Archangel's Prophecy Read Online by by Nalini Singh Page 23 You are reading novel Archangel's Prophecy at Page 23 - Read Novels Online

Archangel's Prophecy (Page 23)

“Jean-Baptiste is a trained fighter,” Elena said. “It’s probably better if they stay with him and Majda until we figure out what’s going on. Majda can also look after Maggie when Beth visits Harrison at the Tower.”

Jeffrey didn’t point out that he had the capacity to hire round-the-clock bodyguards, and that Gwendolyn didn’t work outside the home and could also babysit Maggie. He knew as well as she did that Beth had bonded far deeper with her mother’s parents than she had to Jeffrey’s second wife.

There was no enmity between Gwendolyn and Beth, but Beth saw her mother in Majda’s face. She saw the same fine bones and small stature, the same darkly golden skin, the hair that could’ve been Marguerite’s under a waterfall of sunshine. And in Majda and Jean-Baptiste’s piercing love for one another, a love that had survived decades of torture and isolation, she saw an echo of Marguerite and Jeffrey.

Those were the very reasons Jeffrey couldn’t stand to look at Majda and Jean-Baptiste. Majda most of all. Elena knew that her grandmother and grandfather had reached out to Jeffrey many times. As far as she was aware, he’d rebuffed each and every approach, politely but firmly.

She wondered what he’d do today, but that he was coming with her was a good sign. Beth might’ve bonded to her grandparents, but she was still a daddy’s girl. Jeffrey’s presence would help her weather the shock.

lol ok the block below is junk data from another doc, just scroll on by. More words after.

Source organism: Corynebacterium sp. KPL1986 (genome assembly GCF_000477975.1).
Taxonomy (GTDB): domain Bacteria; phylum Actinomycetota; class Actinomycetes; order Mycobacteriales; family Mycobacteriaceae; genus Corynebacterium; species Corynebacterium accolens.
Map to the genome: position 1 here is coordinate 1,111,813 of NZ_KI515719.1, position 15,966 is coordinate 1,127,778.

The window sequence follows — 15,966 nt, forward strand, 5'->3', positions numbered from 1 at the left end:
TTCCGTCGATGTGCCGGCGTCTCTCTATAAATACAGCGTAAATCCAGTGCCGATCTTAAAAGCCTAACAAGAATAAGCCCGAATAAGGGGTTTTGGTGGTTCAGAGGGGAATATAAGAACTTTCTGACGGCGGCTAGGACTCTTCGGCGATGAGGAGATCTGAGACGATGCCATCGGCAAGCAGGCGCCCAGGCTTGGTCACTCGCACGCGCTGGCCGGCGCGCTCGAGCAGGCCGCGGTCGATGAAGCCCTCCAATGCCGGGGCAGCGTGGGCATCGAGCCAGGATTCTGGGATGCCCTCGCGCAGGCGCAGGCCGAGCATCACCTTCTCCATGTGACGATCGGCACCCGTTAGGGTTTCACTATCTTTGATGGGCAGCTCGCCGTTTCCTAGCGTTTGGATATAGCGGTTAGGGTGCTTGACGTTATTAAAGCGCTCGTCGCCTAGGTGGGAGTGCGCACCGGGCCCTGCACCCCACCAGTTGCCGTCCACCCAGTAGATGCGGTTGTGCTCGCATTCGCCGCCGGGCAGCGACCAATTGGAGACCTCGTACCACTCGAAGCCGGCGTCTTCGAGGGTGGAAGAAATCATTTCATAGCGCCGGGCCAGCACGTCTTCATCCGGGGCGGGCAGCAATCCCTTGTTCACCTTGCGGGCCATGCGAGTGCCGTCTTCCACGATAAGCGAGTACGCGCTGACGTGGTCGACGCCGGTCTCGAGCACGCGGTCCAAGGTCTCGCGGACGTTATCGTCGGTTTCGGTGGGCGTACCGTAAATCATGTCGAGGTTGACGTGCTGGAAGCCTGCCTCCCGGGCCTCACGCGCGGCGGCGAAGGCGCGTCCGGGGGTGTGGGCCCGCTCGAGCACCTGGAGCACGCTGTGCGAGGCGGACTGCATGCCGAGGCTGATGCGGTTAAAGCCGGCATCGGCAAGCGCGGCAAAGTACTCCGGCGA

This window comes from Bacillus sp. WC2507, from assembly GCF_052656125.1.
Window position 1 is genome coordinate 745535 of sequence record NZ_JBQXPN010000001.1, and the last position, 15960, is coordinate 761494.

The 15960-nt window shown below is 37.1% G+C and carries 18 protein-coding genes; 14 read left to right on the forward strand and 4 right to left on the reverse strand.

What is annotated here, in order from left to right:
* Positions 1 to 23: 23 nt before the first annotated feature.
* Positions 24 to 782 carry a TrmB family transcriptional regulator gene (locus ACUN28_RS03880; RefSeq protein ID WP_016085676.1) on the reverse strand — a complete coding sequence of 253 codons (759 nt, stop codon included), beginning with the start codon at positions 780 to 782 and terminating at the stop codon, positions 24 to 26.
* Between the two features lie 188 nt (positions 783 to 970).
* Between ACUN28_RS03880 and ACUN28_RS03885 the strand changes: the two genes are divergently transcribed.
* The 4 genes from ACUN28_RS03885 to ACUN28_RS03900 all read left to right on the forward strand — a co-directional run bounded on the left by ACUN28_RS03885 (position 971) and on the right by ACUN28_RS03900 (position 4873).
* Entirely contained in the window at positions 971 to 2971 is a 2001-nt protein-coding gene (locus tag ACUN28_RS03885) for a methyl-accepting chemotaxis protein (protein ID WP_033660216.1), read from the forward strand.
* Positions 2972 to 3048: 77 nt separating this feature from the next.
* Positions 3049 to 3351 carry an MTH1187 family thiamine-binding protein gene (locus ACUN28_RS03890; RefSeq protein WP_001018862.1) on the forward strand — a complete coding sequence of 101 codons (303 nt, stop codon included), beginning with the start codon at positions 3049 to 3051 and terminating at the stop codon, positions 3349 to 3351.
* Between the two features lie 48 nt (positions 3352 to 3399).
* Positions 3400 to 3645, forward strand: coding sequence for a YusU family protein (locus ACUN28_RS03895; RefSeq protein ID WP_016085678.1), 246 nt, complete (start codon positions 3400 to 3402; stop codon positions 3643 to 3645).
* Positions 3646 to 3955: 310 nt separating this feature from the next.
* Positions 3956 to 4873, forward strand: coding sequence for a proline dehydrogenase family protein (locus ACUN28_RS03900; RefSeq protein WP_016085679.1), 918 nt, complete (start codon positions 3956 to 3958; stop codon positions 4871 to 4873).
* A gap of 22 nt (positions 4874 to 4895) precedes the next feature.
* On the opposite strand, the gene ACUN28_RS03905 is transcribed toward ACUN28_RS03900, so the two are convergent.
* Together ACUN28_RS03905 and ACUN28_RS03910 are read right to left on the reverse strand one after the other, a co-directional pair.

Two little boys playing in the snow up ahead stared at Elena with huge eyes, their impressive snowballs forgotten in their hands. “Whoa,” one of them said as she passed. “Those real?”

Taking the chance to confirm everything was functional, Elena flared out her wings—and heard excited chatter behind them as the boys ran off to tell their parents they’d spotted an angel walking around the neighborhood. Poor kids probably wouldn’t be believed unless someone else snapped a pic and uploaded it online.

She closed her wings, using the excuse of avoiding a broken piece of fencing to glance back and check everything was where it should be. No drag. No obvious sign of weakness. She remained unable to feel her wing muscles.

Her stomach gnawed at her spine.

S**t.

Elena couldn’t have felt less like eating, but she took out two energy bars and methodically finished them one by one. Eve didn’t pay much attention, her face set in a determined frown and her eyes looking straight ahead, but Jeffrey said, “You’re still transitioning?”

No one would ever call her father anything but sharply intelligent.

“Long process.” Which appeared to be going backward.

Bars eaten, she tucked the wrappers into a pocket then rubbed her fingertips gently over the worry lines on Eve’s brow. “She won’t believe us if you look so gloomy.”

Sniffing out a breath, Eve leaned a little into Elena.

And Jeffrey ran his hand over the raven black of his youngest daughter’s hair.

Then there it was, the pretty town house Elena’s grandparents had made their own, complete with a low-slung black sports car in the drive. Jean-Baptiste had taken to technology like the proverbial duck to water—not only had he quickly learned how to use phones, he loved driving. He especially loved driving the fast car he’d been assigned by the Tower after Dmitri caught him admiring the red Ferrari that was Dmitri’s pride and joy.

At first, Jean-Baptiste had been given the courtesy because he was Elena’s grandfather. Not that Elena couldn’t have bought him the car herself, as she could’ve bought her grandparents this home—the hunt that had ended her mortal existence had also left her a wealthy woman, and then she’d fallen into the blood-café business.

Money wasn’t a problem.